The Funk Brothers, the Wrecking Crew, the Memphis Boys, the Blue Moon Boys, the Nashville A-Team and the Tennessee Two.
Their names alone carry Rushmore-like heft, but it's the music that these six studio groups made — blockbuster hits by everyone from Elvis Presley, Frank Sinatra and Patsy Cline to the Beach Boys, Stevie Wonder and Bob Dylan — that's for the ages.
Though they are largely anonymous as individuals, these behind-the-scenes players finally will be getting their due when they are inducted into the inaugural class of the international Musicians Hall of Fame & Museum.
"We're not people who like to toot our own horns," said Bobby Wood, keyboardist for the ubiquitous Memphis Boys, the studio unit that played on more chart hits than the bands at Stax and Sun Records combined, including Dusty Springfield's "Son of a Preacher Man" and Elvis Presley's "Suspicious Minds."
"A while back, though, (A-Teamer) Pig Robbins, a great talent whose licks on piano hooked records like 'Brown Eyes Blue' and 'Behind Closed Doors,' nearly left us and I got kind of fed up," added Wood, who moved to Nashville 35 years ago.
"Too often an artist like Pig dies and hardly anybody hears about it. We saw that when we lost A-Team guitarist Hank Garland, so I got on the phone and said, 'Something needs to happen, especially here, in Music City USA'."
Established in Nashville in June of last year, the Musicians Hall of Fame will honor its first class of inductees at a 7:30 p.m. awards show at Schermerhorn Symphony Center on Nov. 26.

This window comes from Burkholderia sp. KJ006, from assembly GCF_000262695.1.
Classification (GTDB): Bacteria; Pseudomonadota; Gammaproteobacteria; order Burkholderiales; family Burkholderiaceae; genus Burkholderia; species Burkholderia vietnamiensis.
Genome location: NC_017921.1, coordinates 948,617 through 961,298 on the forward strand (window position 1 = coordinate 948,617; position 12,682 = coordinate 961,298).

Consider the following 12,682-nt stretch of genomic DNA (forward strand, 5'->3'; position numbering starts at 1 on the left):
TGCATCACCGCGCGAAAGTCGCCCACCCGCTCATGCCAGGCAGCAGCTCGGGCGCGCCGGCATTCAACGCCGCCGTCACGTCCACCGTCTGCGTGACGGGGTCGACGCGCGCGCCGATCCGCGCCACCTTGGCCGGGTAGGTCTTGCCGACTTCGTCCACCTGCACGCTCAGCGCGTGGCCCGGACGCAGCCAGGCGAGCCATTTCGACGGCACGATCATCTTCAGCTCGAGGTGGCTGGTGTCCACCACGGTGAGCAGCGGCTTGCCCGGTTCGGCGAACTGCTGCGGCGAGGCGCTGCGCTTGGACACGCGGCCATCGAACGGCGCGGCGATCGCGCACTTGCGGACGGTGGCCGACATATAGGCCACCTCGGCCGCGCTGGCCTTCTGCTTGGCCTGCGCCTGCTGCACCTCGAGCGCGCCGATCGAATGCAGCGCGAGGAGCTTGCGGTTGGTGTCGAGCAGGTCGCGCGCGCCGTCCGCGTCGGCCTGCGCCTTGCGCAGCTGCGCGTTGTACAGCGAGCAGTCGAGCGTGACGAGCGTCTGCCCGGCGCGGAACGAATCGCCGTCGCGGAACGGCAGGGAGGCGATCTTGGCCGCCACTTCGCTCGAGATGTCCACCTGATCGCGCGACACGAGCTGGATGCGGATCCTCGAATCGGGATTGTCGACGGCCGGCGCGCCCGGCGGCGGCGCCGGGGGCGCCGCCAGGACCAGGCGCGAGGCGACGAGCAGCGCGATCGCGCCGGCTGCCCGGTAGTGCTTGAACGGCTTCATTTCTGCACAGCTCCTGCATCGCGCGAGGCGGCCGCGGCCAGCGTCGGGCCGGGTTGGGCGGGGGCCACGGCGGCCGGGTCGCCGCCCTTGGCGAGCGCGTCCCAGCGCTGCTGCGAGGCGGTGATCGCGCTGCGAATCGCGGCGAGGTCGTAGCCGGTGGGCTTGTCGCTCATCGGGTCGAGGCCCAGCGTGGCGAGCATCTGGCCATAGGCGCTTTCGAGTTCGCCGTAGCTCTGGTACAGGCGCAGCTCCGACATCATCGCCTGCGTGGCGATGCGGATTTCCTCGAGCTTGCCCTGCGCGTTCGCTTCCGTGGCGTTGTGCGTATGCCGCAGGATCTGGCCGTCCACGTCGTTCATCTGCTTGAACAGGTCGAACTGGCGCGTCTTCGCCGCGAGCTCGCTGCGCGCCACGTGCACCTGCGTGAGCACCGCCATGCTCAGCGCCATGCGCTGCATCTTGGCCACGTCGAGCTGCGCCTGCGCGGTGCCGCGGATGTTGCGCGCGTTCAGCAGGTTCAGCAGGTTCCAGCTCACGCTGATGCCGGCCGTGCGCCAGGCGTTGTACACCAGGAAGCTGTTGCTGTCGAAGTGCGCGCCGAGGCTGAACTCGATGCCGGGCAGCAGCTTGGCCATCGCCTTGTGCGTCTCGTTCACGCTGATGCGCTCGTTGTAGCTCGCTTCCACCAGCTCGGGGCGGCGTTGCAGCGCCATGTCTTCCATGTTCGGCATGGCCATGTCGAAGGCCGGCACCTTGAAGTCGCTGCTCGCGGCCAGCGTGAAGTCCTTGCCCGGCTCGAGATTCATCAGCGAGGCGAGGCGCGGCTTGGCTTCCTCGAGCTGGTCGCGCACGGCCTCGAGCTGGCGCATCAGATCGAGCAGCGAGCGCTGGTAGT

"These guys have been overlooked for so long," said Hall of Fame CEO and founder Joe Chambers in an interview prior to Thursday's press conference. "This is the only musicians Hall of Fame, and it's here because this is truly Music City."
The Nashville A-Team, a prolific group featuring the likes of Grady Martin, Floyd Cramer, Bob Moore and Boots Randolph, worked on some of the biggest hits by pop stars ranging from Elvis Presley and Roy Orbison to the Everly Brothers and Brenda Lee. They worked with virtually every country luminary of the 1950s, '60s and '70s.
Three of the other studio ensembles to be inducted into the Musicians Hall of Fame next month made their biggest mark in Memphis. In addition to Wood and his fellow Bluff City pickers, these include guitarist Luther Perkins and bassist Marshall Grant of Johnny Cash's Tennessee Two, as well as guitarist Scotty Moore, drummer DJ Fontana and the late bassist Bill Black of Elvis' immortal combo the Blue Moon Boys.
Out of the shadows
The remaining two studio groups that will be feted at the Schermerhorn next month, Detroit's Funk Brothers and West Coast heavy-hitters the Wrecking Crew, hail from farther away, but their impact has been no less monumental.
Recently celebrated in the film Standing in the Shadows of Motown, the Funk Brothers laid down indelible grooves for all of the great Motown groups, from Martha and the Vandellas and Smokey Robinson & the Miracles to the Temptations and the Supremes.
The Wrecking Crew, led by guitarist James Burton, keyboardist Larry Knechtel and the drummer extraordinaire Hal Blaine, galvanized the biggest hits by the Beach Boys, Simon & Garfunkel, Frank Sinatra and likes of the Crystals and the Ronettes in producer Phil Spector's stable of groups.
"This first year, we're covering a whole lot of ground," Chambers explained. "All six inductees are going in as studio groups.
"Musicians will have a chance to be elected as individuals later, but we're starting with these six groups."